What makes the latter position particularly infuriating is the deliberate abuse of a supposedly anti-racist liberal “color blindness” as a justification for the elite’s complete lack of attention for the disturbing racist tendencies in Dutch society. Prime Minister Mark Rutte perfectly captured this spirit of indifference and insensitivity when he declared that “Black Pete is simply black – and there’s nothing I can do to change that.” He then went on to add: “I can only say that my friends on the Netherlands Antilles are very happy when they celebrate Sinterklaas because they don’t have to paint their faces. When I have to play Black Pete I spend days trying to get that paint off my face.”
So Stop Painting It Black!
The truth is that while the black paint will eventually wash off these ugly white faces, white elites in the Netherlands cannot wash their hands of their historical responsibilities so easily. The black pages in the history books cannot be erased – and black pain will remain inscribed into the black body as long as these historical injustices continue to echo in the present. When Jan Schenkman first dreamt up the contemporary character of Zwarte Piet in his illustrated book Saint Nicholas and his Servant, first published in 1850, the Dutch were still actively involved in the slave trade. In total, they shipped over half a million African slaves across the Atlantic and tens of thousands more towards the Dutch colonies in the Far East. At least 75,000 are believed to have died on the long and gruesome journeys to the plantations, mines and colonial mansions of the New World.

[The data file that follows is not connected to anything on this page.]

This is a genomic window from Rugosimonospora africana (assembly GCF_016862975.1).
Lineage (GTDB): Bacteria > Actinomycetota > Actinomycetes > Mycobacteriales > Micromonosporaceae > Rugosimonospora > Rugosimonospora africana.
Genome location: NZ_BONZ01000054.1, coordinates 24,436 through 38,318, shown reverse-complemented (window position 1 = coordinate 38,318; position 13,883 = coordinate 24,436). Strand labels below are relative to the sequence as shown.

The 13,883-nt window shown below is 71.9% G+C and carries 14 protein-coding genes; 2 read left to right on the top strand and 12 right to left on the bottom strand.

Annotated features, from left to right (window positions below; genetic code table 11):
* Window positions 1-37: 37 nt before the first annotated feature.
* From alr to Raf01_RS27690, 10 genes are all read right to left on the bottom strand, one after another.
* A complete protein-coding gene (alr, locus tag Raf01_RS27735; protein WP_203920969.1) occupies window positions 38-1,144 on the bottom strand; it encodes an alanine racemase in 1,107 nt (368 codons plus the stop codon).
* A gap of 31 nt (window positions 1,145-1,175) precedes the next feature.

Some of the “lucky” ones who did make it across had children, who had children, who had more children, who had yet more children, and who eventually had children who are now living in our country; who constitute an integral part of our post-colonial society – and whose (grand)children are in turn celebrating Sinterklaas with us today. While white guilt will do little to mend past wounds or improve the present circumstances of the younger generations, the least the Dutch can do is to recognize that cultural traditions based on slavery are just as unacceptable today as they were back then. A UN advisory body on human rights recently decried Zwarte Piet as “a living trace of past slavery,” and a shocked Russell Brand just denounced it – correctly – as a bizarre “colonial hangover.”
The good news is that all traditions eventually evolve – the only question is in what direction. The objective in this respect is not to abolish Zwarte Piet; it is simply to free his character from the racial stereotypes of his 19th century creators and the hateful xenophobic worldview of his 21st century apologists. While Jan Schenkman was busy drawing up sketches of black servants in his original illustrations, the great African-American abolitionist Frederick Douglass – having just escaped from slavery himself – famously declared that “there can be no progress without struggle.”
Today’s tensions over a children’s fairytale surely pale in comparison to the epic struggles of Douglass’ time, but Franz Fanon was entirely right when he noted that “imperialism leaves behind germs of rot which we must clinically detect and remove not just from our land – but from our minds as well.” In the end, the kids will care little whether the characters in their fairytales are black, white or purple; spotty, striped or stained with soot. All we owe them is the opportunity to enjoy the celebrations and to create a colorful future without the burdens of the past. As the Sint himself recently put it aboard his steamboat: “we are heading right towards a rainbow!” Those foolish enough to stand in the way will simply be run over as history charges on – full steam ahead.
Jerome Roos is a PhD researcher in Political and Social Sciences at the European University Institute, and founding editor of ROAR Magazine.